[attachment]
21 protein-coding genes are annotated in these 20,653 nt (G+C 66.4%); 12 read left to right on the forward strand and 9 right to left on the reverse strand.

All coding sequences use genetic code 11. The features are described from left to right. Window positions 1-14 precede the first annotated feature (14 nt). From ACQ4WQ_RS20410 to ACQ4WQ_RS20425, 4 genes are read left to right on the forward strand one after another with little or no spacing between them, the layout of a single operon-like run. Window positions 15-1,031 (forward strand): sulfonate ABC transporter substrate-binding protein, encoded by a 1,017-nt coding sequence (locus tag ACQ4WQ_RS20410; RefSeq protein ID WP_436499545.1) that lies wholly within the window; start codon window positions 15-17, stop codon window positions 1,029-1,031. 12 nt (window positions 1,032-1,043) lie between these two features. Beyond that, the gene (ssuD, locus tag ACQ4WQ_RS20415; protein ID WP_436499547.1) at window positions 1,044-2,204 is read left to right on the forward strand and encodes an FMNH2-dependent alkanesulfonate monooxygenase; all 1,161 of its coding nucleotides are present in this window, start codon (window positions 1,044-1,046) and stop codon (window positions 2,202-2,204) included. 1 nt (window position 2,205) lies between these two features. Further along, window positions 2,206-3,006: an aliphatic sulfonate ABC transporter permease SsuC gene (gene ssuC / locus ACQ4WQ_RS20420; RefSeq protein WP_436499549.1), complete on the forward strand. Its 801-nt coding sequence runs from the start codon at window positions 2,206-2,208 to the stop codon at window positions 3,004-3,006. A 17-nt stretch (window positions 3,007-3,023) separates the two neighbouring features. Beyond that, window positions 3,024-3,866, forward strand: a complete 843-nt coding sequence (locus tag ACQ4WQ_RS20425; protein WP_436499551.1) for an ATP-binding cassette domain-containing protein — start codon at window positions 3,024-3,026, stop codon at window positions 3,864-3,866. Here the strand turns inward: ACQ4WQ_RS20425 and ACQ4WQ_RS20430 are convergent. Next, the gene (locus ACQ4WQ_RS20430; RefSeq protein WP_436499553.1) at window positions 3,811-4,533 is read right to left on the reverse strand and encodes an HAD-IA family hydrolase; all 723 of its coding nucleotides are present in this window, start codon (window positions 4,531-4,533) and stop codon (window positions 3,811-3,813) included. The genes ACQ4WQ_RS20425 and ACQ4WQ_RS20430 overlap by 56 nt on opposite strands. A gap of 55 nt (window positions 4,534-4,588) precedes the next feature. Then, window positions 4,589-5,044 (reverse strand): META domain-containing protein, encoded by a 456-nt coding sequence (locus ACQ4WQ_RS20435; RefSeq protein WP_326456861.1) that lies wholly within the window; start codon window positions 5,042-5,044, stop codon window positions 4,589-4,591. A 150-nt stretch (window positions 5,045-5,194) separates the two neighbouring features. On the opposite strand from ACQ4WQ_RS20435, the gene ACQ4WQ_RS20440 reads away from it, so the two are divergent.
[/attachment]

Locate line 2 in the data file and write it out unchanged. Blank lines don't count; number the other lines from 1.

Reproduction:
All coding sequences use genetic code 11. The features are described from left to right. Window positions 1-14 precede the first annotated feature (14 nt). From ACQ4WQ_RS20410 to ACQ4WQ_RS20425, 4 genes are read left to right on the forward strand one after another with little or no spacing between them, the layout of a single operon-like run. Window positions 15-1,031 (forward strand): sulfonate ABC transporter substrate-binding protein, encoded by a 1,017-nt coding sequence (locus tag ACQ4WQ_RS20410; RefSeq protein ID WP_436499545.1) that lies wholly within the window; start codon window positions 15-17, stop codon window positions 1,029-1,031. 12 nt (window positions 1,032-1,043) lie between these two features. Beyond that, the gene (ssuD, locus tag ACQ4WQ_RS20415; protein ID WP_436499547.1) at window positions 1,044-2,204 is read left to right on the forward strand and encodes an FMNH2-dependent alkanesulfonate monooxygenase; all 1,161 of its coding nucleotides are present in this window, start codon (window positions 1,044-1,046) and stop codon (window positions 2,202-2,204) included. 1 nt (window position 2,205) lies between these two features. Further along, window positions 2,206-3,006: an aliphatic sulfonate ABC transporter permease SsuC gene (gene ssuC / locus ACQ4WQ_RS20420; RefSeq protein WP_436499549.1), complete on the forward strand. Its 801-nt coding sequence runs from the start codon at window positions 2,206-2,208 to the stop codon at window positions 3,004-3,006. A 17-nt stretch (window positions 3,007-3,023) separates the two neighbouring features. Beyond that, window positions 3,024-3,866, forward strand: a complete 843-nt coding sequence (locus tag ACQ4WQ_RS20425; protein WP_436499551.1) for an ATP-binding cassette domain-containing protein — start codon at window positions 3,024-3,026, stop codon at window positions 3,864-3,866. Here the strand turns inward: ACQ4WQ_RS20425 and ACQ4WQ_RS20430 are convergent. Next, the gene (locus ACQ4WQ_RS20430; RefSeq protein WP_436499553.1) at window positions 3,811-4,533 is read right to left on the reverse strand and encodes an HAD-IA family hydrolase; all 723 of its coding nucleotides are present in this window, start codon (window positions 4,531-4,533) and stop codon (window positions 3,811-3,813) included. The genes ACQ4WQ_RS20425 and ACQ4WQ_RS20430 overlap by 56 nt on opposite strands. A gap of 55 nt (window positions 4,534-4,588) precedes the next feature. Then, window positions 4,589-5,044 (reverse strand): META domain-containing protein, encoded by a 456-nt coding sequence (locus ACQ4WQ_RS20435; RefSeq protein WP_326456861.1) that lies wholly within the window; start codon window positions 5,042-5,044, stop codon window positions 4,589-4,591. A 150-nt stretch (window positions 5,045-5,194) separates the two neighbouring features. On the opposite strand from ACQ4WQ_RS20435, the gene ACQ4WQ_RS20440 reads away from it, so the two are divergent.